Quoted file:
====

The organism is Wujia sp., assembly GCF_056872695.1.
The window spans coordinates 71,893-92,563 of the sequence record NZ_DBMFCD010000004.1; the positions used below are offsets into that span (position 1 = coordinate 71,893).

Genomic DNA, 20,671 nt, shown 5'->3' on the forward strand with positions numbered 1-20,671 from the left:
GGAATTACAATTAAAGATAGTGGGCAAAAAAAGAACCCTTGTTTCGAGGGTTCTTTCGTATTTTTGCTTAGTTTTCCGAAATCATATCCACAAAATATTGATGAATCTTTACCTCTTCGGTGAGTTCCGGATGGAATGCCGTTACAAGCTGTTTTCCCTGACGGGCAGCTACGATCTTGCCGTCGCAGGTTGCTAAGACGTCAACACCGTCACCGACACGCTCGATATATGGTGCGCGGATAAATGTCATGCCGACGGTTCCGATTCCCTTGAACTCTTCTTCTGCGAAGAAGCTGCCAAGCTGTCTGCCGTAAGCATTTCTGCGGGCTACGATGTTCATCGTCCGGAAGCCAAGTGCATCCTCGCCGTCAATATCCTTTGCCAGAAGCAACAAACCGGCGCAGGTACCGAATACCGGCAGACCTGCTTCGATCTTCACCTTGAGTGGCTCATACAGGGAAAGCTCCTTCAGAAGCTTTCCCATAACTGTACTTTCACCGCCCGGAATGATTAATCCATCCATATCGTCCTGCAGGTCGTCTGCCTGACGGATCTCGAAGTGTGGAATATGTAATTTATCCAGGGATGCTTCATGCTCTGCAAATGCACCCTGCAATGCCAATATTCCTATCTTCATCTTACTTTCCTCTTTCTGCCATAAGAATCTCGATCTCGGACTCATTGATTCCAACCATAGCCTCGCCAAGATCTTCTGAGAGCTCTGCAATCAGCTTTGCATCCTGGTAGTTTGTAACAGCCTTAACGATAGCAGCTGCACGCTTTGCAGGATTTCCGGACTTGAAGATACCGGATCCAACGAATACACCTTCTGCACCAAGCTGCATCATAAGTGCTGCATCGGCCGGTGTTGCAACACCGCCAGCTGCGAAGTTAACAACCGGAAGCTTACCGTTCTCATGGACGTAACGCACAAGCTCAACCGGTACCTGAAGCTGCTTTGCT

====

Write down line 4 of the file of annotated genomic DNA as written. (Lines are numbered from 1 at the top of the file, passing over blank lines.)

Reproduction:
GGAATTACAATTAAAGATAGTGGGCAAAAAAAGAACCCTTGTTTCGAGGGTTCTTTCGTATTTTTGCTTAGTTTTCCGAAATCATATCCACAAAATATTGATGAATCTTTACCTCTTCGGTGAGTTCCGGATGGAATGCCGTTACAAGCTGTTTTCCCTGACGGGCAGCTACGATCTTGCCGTCGCAGGTTGCTAAGACGTCAACACCGTCACCGACACGCTCGATATATGGTGCGCGGATAAATGTCATGCCGACGGTTCCGATTCCCTTGAACTCTTCTTCTGCGAAGAAGCTGCCAAGCTGTCTGCCGTAAGCATTTCTGCGGGCTACGATGTTCATCGTCCGGAAGCCAAGTGCATCCTCGCCGTCAATATCCTTTGCCAGAAGCAACAAACCGGCGCAGGTACCGAATACCGGCAGACCTGCTTCGATCTTCACCTTGAGTGGCTCATACAGGGAAAGCTCCTTCAGAAGCTTTCCCATAACTGTACTTTCACCGCCCGGAATGATTAATCCATCCATATCGTCCTGCAGGTCGTCTGCCTGACGGATCTCGAAGTGTGGAATATGTAATTTATCCAGGGATGCTTCATGCTCTGCAAATGCACCCTGCAATGCCAATATTCCTATCTTCATCTTACTTTCCTCTTTCTGCCATAAGAATCTCGATCTCGGACTCATTGATTCCAACCATAGCCTCGCCAAGATCTTCTGAGAGCTCTGCAATCAGCTTTGCATCCTGGTAGTTTGTAACAGCCTTAACGATAGCAGCTGCACGCTTTGCAGGATTTCCGGACTTGAAGATACCGGATCCAACGAATACACCTTCTGCACCAAGCTGCATCATAAGTGCTGCATCGGCCGGTGTTGCAACACCGCCAGCTGCGAAGTTAACAACCGGAAGCTTACCGTTCTCATGGACGTAACGCACAAGCTCAACCGGTACCTGAAGCTGCTTTGCT